Friday, December 9, 2016


Chris Shore and I drove from Southern California to Asilomar and back last weekend so we could attend and present at CMC North. On the way back, Chris introduced me to the idea of systems and how valuable they are to the success and longevity of a program, team, organization, etc. I realized I have so much to learn about systems.

In my current role as a Digital Learning Coach, I could ask,
"What systems have I put in place with fellows (teachers I support) so they can continue the work and mindset we started together?"

If I was in the classroom, I would ask,
"If I had to be away from the classroom for a day or more, what systems have I put in place so my students can successfully function without me?"

This last question can be truly sobering. I realize my systems as a classroom teacher could have been far better. Here are a couple reasons:
1) The systems that I did have in place, relied heavily on me being present. For example, when greeting students at the door, there was no guarantee the sub would greet them. Student thinking was valued, but this didn't always happen in my absence.
2) Did I establish and regularly execute systems so my students knew how to be successful each day they walked into class? Even when I was present, did I establish a system so my students knew how to share the most positive part of themselves with their classmates?

I could sit here and kick myself on many things. I could find at least 100 things I could have done better as a classroom teacher. Moving forward:
How do I build systems with my fellows so they are successful after our time working together?
How do I build systems with teachers in professional development workshops so they leave the workshop prepared to strengthen their own systems and instruction?
I'm thinking about reading Systems Thinking for Social Change over Winter Break. Has anyone read this book? If so, what do you think? Or do you have other suggestions?



  1. This post immediately struck a chord with me. My goal this year as a teacher is to build stronger connections with my students, but reading this post, I realize that the next step is to extend this to having my students build connections (personal and academic) with one another. I don't live and die by the famed 'Danielson Rubric' used in the NYCDOE teacher evaluations, but teachers who are rated highly effective need to have classrooms in which students are actively supporting one another, a feature to which this idea speaks. I need to create a classroom environment in which students view each other as sources of knowledge and avenues to learning - when they leave my classroom, they should think of each other as part of a current and future mathematical learning network. So too with leading professional development, I imagine - one strong takeaway might be how to forge partnerships and create supportive networks for oneself as a teacher when enacting new practices or modifying existing practice. Obviously, we want to be independently successful, and we want our students to be as well, but isolation can be the enemy of lasting change in the classroom.

    1. Hi Mermaid,

      Thanks for commenting. I'd love to see more "classrooms in which students are actively supporting one another." I know I could have done a far better job with this when in the classroom.

      In terms of bridging the connection between classroom structures and professional development structures, there are definitely some universal principles. I think you nailed one of them: forging relationships. Thanks for your insight and thoughts. Any recommended books?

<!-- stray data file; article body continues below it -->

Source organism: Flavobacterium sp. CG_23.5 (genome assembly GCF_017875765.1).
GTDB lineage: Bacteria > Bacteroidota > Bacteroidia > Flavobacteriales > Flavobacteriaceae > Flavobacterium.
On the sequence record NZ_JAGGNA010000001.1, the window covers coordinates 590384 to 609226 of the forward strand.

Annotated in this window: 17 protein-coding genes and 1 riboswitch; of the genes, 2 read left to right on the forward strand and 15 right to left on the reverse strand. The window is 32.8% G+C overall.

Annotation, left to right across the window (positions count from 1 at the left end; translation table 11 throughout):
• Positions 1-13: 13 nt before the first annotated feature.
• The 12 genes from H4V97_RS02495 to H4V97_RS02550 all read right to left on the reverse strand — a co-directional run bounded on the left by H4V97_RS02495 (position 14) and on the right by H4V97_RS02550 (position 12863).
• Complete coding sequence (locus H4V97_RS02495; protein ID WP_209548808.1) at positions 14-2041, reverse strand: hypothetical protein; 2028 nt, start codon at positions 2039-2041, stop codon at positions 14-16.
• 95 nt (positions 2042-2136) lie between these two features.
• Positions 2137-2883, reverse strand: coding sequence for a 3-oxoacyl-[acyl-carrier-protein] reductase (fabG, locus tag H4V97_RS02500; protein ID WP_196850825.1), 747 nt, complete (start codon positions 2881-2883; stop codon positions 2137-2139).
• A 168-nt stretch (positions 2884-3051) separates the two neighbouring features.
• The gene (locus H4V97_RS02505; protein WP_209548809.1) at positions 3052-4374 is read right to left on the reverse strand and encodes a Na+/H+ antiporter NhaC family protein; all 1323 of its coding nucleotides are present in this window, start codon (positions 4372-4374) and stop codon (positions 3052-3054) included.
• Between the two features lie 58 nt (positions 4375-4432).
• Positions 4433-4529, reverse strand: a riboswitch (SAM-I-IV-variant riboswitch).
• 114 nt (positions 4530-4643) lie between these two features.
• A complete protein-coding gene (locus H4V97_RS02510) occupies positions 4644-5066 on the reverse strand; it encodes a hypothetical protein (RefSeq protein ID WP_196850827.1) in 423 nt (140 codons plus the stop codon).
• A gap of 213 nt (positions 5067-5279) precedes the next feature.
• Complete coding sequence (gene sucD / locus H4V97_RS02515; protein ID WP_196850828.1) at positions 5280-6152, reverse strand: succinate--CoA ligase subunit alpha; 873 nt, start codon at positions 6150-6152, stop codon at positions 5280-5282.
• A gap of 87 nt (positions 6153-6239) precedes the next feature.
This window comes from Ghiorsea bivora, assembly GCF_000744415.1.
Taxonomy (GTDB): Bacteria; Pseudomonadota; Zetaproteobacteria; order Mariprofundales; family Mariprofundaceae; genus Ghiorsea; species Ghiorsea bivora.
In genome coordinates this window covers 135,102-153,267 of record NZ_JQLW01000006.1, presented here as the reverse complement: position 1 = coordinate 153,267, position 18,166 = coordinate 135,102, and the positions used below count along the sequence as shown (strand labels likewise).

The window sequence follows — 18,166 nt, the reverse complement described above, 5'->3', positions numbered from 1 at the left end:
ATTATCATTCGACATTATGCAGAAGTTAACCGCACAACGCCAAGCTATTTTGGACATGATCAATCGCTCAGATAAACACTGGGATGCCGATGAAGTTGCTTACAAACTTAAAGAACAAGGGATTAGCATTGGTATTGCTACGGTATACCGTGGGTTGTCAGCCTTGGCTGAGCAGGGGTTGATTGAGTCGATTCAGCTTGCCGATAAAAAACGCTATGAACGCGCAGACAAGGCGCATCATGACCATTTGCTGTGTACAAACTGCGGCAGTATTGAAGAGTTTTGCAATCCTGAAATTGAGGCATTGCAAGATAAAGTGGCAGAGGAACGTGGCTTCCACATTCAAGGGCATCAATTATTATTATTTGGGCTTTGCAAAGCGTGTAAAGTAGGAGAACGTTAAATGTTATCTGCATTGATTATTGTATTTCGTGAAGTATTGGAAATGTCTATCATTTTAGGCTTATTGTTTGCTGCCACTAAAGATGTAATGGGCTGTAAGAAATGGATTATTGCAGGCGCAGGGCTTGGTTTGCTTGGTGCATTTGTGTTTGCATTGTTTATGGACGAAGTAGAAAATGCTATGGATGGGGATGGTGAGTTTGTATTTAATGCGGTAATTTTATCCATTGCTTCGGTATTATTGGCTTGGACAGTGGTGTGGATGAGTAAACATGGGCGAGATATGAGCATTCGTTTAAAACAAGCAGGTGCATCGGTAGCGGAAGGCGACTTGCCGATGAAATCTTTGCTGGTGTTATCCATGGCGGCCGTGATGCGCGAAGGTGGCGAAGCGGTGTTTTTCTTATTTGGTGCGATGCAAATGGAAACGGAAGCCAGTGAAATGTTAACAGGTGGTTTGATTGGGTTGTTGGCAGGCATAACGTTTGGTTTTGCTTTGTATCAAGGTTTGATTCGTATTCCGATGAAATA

2. Hey Andrew! I always love to hear about your thinking.

    You sparked a few thoughts in me. Not sure if they're useful. And they're Chase-thoughts so they'll be disjointed and meandering. :)

    1) I was really moved by this Freakonomics episodes about talent and success:

    I had a lot of takeaways from it, particularly about the value and significance of "deliberate practice". i use a lot of the ideas and language to frame a lot of what I do in PD and lesson inquiries with teachers.

    I wrote more about my thinking here:

    It may be useful; then again, maybe not. Anders Ericsson is the man though! He's written some books that have been well received, but have only read articles and listened to his interviews.

    2) One of my routines is making sure that teachers set specific professional goals at the end of Lesson Inquiries so they can commit to new learning through practice and reflection. As you mentioned in your Classroom Clocks talk, reflection is a key component for learning. Reflection is key for teachers too. What is some important learning you've made during this process? How will you implement it in your teaching moving forward? I usually use a combo like that with teachers.

    3) In PD, i use something called the triple track agenda. Long story short, i use learning strategies with teachers to support their thinking. Then after the learning for them, I have them think about the process of the activity we did and how/when would they use that with their students and what changes they would need to make for their students. Can share more about that triple track agenda if you'd like.

    4) I used to coach basketball...and wondered about similar questions. Could they still run a practice without me? What should they be able to do without me (warm-ups, routine drills, fitness stuff) and how can I get them to show initiative? It actually started with Dan's "less helpful" language strangely enough. So I often think about my work now through that bball coaching lens. How do I set them up for continued success when I'm not there?

    Just some quick hits that are stewing and brewing. Hope they may be useful.

    1. Super helpful, Chase. I love your connection to basketball and being less helpful. I can relate with that. I will check out the freakonomics episode and return to the comments here.